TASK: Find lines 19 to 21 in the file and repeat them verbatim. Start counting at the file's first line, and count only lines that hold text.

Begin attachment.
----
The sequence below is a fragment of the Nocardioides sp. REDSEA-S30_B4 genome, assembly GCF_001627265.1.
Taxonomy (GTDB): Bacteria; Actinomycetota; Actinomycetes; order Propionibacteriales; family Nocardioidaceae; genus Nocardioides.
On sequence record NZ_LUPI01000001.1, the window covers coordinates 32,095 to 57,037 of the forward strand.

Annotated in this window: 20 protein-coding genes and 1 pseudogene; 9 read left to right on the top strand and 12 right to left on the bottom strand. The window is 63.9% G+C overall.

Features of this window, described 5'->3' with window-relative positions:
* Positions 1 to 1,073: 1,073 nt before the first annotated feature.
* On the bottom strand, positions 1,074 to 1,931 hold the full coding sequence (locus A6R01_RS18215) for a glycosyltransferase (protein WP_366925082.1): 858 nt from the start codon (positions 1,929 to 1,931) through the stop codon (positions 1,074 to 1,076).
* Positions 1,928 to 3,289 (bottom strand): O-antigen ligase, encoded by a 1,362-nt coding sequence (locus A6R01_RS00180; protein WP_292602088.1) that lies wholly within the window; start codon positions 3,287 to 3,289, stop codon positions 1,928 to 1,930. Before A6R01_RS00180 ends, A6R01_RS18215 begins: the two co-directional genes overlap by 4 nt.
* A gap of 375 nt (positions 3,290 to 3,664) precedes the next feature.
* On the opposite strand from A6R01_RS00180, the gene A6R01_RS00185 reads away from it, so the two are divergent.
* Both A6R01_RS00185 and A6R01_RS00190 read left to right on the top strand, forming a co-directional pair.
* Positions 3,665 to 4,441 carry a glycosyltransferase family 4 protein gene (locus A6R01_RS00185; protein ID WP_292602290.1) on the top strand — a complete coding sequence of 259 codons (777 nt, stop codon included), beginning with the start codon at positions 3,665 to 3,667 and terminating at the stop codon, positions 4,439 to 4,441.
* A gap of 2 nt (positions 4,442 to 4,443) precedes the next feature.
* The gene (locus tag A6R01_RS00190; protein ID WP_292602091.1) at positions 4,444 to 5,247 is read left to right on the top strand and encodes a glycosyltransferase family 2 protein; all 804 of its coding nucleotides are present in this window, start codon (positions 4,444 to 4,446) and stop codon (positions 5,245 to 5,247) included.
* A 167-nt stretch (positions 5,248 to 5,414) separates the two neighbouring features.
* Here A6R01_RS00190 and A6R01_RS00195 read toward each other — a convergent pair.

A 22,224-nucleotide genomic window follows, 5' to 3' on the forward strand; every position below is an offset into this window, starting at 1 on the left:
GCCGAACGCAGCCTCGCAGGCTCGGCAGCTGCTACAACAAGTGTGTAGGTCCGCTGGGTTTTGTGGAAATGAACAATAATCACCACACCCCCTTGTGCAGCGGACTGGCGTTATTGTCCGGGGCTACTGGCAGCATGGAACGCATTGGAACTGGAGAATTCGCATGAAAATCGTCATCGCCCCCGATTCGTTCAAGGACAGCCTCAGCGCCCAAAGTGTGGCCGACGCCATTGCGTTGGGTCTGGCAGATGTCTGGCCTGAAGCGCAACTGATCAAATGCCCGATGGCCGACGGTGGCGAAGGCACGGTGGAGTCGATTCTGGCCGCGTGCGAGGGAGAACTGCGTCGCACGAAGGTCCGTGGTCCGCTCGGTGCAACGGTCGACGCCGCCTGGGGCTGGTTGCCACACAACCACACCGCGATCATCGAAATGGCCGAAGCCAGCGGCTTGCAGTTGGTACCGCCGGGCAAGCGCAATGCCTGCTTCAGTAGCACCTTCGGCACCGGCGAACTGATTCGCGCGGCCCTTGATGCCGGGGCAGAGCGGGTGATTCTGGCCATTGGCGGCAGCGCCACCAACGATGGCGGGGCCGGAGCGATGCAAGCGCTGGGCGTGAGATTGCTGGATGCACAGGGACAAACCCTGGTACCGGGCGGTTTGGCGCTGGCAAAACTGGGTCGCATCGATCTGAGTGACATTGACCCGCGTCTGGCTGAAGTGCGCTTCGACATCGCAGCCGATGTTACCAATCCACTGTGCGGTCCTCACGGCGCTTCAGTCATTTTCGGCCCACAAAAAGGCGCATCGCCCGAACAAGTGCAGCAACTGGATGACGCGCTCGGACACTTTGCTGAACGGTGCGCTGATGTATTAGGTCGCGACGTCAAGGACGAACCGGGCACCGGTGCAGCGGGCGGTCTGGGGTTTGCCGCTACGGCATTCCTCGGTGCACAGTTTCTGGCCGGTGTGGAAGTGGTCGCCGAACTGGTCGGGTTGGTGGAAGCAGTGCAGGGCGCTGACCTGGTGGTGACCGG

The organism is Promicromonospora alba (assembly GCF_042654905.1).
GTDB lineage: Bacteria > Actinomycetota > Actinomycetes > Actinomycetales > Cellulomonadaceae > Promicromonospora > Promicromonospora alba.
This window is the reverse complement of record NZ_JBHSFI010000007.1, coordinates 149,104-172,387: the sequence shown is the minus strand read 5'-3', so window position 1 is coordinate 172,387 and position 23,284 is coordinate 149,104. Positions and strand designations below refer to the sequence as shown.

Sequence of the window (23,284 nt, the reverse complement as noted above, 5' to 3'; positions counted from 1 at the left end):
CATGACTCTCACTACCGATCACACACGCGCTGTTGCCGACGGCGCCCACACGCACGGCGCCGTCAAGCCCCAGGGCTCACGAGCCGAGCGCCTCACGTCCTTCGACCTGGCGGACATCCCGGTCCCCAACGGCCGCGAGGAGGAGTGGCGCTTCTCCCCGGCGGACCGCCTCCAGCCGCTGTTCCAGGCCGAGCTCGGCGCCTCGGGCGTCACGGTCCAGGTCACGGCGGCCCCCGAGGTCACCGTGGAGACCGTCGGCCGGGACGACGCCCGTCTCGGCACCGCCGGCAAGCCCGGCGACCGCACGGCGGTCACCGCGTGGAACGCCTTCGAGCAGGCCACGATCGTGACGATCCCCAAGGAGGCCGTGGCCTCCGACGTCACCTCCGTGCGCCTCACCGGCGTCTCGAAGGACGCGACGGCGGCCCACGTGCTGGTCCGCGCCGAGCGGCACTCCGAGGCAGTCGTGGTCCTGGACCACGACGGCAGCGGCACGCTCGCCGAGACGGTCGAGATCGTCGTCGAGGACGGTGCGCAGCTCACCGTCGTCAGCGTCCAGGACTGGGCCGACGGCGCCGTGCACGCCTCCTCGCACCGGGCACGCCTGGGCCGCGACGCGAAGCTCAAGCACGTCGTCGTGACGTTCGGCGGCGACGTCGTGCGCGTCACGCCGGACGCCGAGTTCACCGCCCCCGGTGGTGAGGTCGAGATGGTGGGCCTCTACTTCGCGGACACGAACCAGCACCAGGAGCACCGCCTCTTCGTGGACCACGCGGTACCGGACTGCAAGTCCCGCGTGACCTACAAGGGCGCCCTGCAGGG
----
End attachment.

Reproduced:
The organism is Promicromonospora alba (assembly GCF_042654905.1).
GTDB lineage: Bacteria > Actinomycetota > Actinomycetes > Actinomycetales > Cellulomonadaceae > Promicromonospora > Promicromonospora alba.
This window is the reverse complement of record NZ_JBHSFI010000007.1, coordinates 149,104-172,387: the sequence shown is the minus strand read 5'-3', so window position 1 is coordinate 172,387 and position 23,284 is coordinate 149,104. Positions and strand designations below refer to the sequence as shown.